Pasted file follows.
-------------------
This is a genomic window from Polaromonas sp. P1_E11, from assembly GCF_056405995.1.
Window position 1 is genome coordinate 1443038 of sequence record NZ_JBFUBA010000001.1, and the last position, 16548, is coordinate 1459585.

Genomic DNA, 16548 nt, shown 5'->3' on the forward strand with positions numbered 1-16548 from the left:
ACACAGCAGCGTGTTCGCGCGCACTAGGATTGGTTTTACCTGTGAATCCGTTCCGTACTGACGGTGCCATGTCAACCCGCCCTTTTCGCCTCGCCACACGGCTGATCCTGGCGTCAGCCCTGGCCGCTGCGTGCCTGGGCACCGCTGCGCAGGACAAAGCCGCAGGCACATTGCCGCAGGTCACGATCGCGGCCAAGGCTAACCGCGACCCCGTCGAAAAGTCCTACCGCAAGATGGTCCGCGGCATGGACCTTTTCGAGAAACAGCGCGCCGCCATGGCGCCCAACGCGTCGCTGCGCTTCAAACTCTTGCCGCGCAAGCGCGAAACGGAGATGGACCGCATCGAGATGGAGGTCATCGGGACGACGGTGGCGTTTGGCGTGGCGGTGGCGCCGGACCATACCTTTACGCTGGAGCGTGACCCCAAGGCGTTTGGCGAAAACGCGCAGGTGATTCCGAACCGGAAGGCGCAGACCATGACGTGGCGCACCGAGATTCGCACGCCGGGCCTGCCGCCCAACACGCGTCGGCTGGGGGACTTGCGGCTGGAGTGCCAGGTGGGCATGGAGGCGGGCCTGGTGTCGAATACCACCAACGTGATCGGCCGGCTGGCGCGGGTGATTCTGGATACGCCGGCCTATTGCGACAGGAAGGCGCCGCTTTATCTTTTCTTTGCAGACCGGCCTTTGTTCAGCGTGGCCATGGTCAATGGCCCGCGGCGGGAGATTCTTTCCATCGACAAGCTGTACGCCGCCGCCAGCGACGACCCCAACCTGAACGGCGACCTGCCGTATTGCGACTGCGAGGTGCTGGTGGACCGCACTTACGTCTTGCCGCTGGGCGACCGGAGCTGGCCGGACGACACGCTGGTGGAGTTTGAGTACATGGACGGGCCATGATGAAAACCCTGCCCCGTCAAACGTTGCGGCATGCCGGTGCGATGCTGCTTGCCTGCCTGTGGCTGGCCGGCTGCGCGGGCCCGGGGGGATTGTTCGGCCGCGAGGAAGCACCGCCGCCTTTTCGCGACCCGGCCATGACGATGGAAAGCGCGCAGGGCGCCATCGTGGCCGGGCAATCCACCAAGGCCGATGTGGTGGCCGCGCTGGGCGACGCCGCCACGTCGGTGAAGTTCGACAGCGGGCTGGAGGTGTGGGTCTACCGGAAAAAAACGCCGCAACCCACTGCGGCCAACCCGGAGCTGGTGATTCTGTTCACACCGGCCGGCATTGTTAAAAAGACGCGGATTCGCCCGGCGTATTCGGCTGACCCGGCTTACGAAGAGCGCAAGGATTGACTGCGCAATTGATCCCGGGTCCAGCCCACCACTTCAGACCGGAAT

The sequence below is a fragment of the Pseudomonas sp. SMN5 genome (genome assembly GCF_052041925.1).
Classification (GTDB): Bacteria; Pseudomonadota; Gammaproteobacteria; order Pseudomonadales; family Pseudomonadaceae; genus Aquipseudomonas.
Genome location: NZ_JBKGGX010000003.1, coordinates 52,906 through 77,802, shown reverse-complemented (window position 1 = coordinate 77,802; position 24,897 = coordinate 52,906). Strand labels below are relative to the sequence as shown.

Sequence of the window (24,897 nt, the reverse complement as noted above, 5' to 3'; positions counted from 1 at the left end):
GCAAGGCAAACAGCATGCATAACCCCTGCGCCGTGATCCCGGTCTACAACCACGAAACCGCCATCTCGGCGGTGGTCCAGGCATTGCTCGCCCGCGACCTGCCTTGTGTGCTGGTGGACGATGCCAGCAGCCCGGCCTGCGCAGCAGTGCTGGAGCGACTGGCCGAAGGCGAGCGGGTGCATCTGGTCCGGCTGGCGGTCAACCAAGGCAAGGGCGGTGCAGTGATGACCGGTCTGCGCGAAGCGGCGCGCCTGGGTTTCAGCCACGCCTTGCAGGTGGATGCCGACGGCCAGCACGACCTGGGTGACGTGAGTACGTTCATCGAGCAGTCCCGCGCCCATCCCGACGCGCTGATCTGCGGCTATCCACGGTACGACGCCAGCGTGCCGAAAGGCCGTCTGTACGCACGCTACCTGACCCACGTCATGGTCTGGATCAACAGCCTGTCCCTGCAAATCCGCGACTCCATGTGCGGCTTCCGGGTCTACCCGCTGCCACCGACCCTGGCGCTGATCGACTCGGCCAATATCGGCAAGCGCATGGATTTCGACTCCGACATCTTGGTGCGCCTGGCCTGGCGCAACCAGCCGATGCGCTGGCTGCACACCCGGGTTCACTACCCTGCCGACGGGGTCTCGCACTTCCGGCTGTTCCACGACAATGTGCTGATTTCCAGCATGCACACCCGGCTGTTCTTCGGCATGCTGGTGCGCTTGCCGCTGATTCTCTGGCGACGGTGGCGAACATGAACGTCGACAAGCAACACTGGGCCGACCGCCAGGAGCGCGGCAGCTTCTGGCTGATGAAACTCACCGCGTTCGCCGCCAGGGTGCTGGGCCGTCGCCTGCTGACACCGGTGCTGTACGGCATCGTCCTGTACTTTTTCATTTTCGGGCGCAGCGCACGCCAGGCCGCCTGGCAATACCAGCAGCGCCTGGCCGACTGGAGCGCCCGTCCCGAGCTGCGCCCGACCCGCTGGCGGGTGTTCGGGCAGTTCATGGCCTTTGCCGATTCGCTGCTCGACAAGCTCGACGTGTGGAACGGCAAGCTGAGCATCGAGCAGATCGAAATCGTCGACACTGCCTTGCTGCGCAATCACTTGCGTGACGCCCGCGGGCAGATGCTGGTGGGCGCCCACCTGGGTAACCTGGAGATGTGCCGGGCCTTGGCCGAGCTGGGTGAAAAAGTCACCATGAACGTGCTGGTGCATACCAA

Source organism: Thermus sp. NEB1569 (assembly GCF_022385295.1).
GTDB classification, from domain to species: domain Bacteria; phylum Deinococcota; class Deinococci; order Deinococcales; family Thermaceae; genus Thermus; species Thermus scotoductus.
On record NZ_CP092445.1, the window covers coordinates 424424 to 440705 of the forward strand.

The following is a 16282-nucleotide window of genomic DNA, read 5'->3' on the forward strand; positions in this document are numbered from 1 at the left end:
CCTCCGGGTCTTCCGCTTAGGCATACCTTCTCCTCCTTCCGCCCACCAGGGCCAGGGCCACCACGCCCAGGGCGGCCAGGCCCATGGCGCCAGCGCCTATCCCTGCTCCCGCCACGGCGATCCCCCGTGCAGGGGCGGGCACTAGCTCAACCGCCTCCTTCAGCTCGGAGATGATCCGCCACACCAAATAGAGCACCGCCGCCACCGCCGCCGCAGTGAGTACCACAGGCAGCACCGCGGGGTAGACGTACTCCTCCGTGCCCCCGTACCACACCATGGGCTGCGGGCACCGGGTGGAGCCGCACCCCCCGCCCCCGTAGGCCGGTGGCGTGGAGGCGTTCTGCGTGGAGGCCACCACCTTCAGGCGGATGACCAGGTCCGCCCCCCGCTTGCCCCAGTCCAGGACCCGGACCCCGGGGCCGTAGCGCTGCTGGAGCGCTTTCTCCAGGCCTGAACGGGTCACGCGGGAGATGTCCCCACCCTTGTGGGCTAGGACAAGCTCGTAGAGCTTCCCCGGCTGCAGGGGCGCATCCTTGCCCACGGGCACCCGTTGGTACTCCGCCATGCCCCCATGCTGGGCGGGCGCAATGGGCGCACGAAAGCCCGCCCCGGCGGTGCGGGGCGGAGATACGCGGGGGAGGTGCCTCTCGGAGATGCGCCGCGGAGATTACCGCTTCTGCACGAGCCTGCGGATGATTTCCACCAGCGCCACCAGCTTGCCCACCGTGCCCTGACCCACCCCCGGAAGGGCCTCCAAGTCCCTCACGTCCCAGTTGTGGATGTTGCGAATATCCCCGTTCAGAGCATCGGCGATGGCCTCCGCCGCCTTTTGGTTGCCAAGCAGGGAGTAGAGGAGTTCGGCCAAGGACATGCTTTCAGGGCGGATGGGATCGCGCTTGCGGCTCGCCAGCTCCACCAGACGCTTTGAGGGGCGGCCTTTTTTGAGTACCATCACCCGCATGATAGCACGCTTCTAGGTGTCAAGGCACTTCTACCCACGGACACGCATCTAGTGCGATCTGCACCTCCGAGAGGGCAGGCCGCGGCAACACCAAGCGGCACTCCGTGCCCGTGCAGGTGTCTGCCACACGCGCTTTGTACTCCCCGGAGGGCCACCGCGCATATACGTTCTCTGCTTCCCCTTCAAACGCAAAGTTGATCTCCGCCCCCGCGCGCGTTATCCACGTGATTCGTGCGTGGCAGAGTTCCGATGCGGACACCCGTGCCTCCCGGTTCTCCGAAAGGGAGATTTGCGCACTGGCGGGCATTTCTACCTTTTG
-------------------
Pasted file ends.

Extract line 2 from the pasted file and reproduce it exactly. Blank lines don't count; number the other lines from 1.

Window position 1 is genome coordinate 1443038 of sequence record NZ_JBFUBA010000001.1, and the last position, 16548, is coordinate 1459585.